As if we needed any more evidence that the end is nigh and that time has stopped, consider the paradox blowing the Nose's mind right now.
1) Kevin Mannix is making sense!
2) The Democrats in Oregon's Legislature-particularly in the Senate, where they run the show-are acting like they left their spines in storage somewhere near Winnemucca.
The issue that has re-arranged the cosmic order? The question of whether utilities should be able to charge ratepayers for taxes...and then not actually pay taxes.
The basics: Everyone who pays for power shells out to cover the taxes the utilities are supposed to pay. And the power companies make out like they put $2 on Giacomo to win the Derby. Enron, the ghost ship that steers Portland General Electric, charges Oregonians about $200,000 per day for taxes. PacifiCorp, which is owned by Scottish Power, tacked over $70 million onto bills to cover taxes last year.
Drum roll, please, for the beauty part. The utilities don't actually have to pay those taxes! You pay your bill, including the tax charge, to a subsidiary like PGE or PacifiCorp. Then the megacorps can claim that losses in other corporate divisions offset the tax bills on their profits.
So here's what Mannix has to say: "Utility rates should be based on taxes a company actually pays, not phantom taxes their parent company pockets." Democrats' response to the Republican governor wannabe? Well, that's a longer story.
Several ideas for dealing with the scam have surfaced during the current run of the Salem Follies. One suggestion: Stop even trying to tax utilities. But backers were told by Senate Dems to forget it-the utilities, political heavyweights all, would never sign on to the death of this most excellent revenue source. Another bill basically took the Mannix position and would have required that utility rates only include taxes actually paid. That bill has been completely mutated-now, all it does is allow a biomass fuel plant on Warm Springs tribal land.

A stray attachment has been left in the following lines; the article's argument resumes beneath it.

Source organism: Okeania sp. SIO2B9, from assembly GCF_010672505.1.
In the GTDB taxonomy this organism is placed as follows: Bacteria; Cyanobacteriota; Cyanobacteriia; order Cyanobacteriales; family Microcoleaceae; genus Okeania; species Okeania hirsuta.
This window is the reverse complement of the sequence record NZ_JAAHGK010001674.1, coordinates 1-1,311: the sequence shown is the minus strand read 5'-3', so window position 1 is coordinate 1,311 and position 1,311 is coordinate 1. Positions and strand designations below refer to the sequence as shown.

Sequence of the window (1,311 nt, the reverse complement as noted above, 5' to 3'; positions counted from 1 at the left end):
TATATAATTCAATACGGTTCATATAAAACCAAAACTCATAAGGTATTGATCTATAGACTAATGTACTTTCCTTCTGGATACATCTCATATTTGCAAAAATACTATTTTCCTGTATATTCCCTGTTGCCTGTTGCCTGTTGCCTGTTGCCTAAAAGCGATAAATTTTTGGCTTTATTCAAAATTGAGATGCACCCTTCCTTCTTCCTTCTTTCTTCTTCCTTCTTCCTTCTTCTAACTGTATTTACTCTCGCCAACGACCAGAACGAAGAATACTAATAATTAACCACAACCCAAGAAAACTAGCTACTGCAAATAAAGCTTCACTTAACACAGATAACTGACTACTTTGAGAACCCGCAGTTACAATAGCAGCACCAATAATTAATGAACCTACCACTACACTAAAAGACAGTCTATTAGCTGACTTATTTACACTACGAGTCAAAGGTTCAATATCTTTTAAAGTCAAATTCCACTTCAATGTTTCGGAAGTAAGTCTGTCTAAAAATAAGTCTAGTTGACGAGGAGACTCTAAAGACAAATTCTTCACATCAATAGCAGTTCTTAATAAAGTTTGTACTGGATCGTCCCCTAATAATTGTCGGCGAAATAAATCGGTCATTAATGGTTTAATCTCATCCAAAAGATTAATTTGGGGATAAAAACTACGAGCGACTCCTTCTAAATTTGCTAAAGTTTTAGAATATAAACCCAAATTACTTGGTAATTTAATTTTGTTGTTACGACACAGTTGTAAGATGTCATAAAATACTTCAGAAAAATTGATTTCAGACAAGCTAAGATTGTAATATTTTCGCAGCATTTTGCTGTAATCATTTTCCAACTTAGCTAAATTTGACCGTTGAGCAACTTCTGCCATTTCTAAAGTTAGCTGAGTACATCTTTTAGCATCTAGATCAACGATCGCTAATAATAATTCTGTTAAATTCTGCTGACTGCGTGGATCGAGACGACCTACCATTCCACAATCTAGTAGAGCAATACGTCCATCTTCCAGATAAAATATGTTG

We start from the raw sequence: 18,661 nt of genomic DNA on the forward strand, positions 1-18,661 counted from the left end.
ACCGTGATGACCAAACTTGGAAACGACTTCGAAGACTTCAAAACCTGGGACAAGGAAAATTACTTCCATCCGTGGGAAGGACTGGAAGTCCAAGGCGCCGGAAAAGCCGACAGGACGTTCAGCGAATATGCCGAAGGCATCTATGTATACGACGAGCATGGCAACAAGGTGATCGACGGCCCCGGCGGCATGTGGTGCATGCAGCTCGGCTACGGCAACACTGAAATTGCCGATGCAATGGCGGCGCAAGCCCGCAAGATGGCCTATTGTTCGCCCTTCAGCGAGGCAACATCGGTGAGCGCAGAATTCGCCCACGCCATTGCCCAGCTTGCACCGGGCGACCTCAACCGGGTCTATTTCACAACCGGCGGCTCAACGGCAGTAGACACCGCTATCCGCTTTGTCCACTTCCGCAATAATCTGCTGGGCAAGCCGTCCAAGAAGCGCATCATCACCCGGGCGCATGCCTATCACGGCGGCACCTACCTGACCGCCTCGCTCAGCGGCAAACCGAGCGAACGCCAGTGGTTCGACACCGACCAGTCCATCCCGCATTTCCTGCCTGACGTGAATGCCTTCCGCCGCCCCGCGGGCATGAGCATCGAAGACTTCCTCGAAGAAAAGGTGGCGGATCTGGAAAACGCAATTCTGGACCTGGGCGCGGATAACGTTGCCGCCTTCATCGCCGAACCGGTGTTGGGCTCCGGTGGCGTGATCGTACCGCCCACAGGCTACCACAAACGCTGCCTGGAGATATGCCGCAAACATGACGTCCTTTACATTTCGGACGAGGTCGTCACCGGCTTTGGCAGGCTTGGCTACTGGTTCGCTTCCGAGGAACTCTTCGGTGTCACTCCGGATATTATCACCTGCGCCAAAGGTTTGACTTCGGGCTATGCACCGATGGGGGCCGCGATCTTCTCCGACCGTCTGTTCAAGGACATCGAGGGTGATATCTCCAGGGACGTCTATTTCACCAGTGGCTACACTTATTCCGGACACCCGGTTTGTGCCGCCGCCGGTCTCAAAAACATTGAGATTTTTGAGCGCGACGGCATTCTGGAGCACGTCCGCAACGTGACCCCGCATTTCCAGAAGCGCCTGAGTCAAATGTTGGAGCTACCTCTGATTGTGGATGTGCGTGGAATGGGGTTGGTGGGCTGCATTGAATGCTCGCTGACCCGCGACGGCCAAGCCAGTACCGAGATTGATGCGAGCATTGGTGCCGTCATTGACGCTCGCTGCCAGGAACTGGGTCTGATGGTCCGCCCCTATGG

Then there is Senate Bill 171, which hit the Senate floor this week. Originally, the bill introduced by Democrat Rick Metsger sounded decent: Change tax-filing requirements to prevent companies from pulling their tax shell game. However, the poor thing was subjected to ye olde "gut'n'stuff"-its innards were stripped and replaced by toothless language that requires utilities' parent companies, essentially, to do nothing.
Who's to blame for the Senate's wussified approach to the power companies? You could start with Kate Brown, the Portlander who is the Senate's majority leader. Says Metsger of his efforts to stop the tax scam, "I'm surprised by the opposition by some of my own members."
Why do they do it? Depends on how high your Cynicism Alert Index is today. If it's yellow, consider that utilities have always been friendly places for Democrats to drop résumés after their brilliant legislative careers careen to an end. If your dial's at orange, note that PacifiCorp hired lobbyist Alan Tressider, an all-star of the legislative persuasion business who has more Democrats in his pocket than the Spokane mayor has skeletons. If, however, your cynicism cup runneth over, maybe the best explanation is this: In 2005, Salem has become a parliament of whores.
Hold your breath till '06.
CORRECTION: Last week, The Nose stated that the Portland Development Commission awarded two contracts to PR consultant Nathaniel Clevenger "this year." Clevenger's PDC contracts were awarded in 2003 and 2004. The Nose regrets the error.